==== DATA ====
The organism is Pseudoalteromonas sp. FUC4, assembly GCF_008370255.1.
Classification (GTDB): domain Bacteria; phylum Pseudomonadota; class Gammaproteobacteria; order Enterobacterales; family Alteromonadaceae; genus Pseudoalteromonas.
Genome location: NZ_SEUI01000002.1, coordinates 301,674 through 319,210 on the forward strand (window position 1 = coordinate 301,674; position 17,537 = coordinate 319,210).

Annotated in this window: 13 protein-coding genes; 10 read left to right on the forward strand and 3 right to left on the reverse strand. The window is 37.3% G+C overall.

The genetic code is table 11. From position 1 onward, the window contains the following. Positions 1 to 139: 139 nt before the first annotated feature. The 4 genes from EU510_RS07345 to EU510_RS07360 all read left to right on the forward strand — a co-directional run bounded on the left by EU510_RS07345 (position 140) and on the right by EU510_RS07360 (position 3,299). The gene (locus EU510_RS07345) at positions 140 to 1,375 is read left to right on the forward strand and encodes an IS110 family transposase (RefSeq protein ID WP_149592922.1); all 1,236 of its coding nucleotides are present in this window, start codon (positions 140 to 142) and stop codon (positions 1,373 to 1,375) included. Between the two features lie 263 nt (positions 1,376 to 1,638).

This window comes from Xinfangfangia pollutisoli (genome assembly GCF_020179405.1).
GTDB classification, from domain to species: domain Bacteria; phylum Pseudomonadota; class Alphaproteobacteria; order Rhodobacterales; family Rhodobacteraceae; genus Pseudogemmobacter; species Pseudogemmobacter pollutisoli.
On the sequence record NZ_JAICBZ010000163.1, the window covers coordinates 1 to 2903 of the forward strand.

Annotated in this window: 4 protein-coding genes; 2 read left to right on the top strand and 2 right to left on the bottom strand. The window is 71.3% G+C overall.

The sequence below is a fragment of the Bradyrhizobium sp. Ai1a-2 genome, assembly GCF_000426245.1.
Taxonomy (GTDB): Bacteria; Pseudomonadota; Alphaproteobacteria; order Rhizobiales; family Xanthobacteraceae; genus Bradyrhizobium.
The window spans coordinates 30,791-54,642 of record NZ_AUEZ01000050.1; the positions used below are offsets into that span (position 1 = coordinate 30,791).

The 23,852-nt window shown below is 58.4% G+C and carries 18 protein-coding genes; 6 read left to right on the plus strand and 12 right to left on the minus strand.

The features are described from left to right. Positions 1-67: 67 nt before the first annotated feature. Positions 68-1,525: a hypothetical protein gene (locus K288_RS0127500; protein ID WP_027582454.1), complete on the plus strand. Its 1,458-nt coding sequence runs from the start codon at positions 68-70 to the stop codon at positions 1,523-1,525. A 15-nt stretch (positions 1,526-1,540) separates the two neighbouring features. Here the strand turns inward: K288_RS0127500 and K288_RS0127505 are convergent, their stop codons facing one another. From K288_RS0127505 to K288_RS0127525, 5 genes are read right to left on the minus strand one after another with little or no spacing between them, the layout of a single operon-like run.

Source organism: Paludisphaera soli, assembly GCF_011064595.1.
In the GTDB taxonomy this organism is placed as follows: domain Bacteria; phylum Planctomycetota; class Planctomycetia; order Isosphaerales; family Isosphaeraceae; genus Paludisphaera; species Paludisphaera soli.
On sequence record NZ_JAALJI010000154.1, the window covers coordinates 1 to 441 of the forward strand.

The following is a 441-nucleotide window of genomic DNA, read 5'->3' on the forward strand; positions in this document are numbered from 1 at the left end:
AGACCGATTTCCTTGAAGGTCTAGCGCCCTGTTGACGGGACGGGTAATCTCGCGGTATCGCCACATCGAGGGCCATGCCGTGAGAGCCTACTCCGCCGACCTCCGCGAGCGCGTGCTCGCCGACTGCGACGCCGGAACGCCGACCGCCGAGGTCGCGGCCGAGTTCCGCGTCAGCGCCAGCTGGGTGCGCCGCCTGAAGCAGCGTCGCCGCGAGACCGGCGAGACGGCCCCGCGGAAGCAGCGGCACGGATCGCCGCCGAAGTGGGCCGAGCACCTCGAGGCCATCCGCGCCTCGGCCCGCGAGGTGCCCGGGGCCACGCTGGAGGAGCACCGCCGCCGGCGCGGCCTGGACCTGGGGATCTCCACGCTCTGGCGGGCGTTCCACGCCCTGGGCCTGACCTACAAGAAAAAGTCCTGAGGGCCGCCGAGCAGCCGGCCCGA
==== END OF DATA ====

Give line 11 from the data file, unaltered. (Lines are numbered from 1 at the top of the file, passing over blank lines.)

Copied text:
Taxonomy (GTDB): Bacteria; Pseudomonadota; Alphaproteobacteria; order Rhizobiales; family Xanthobacteraceae; genus Bradyrhizobium.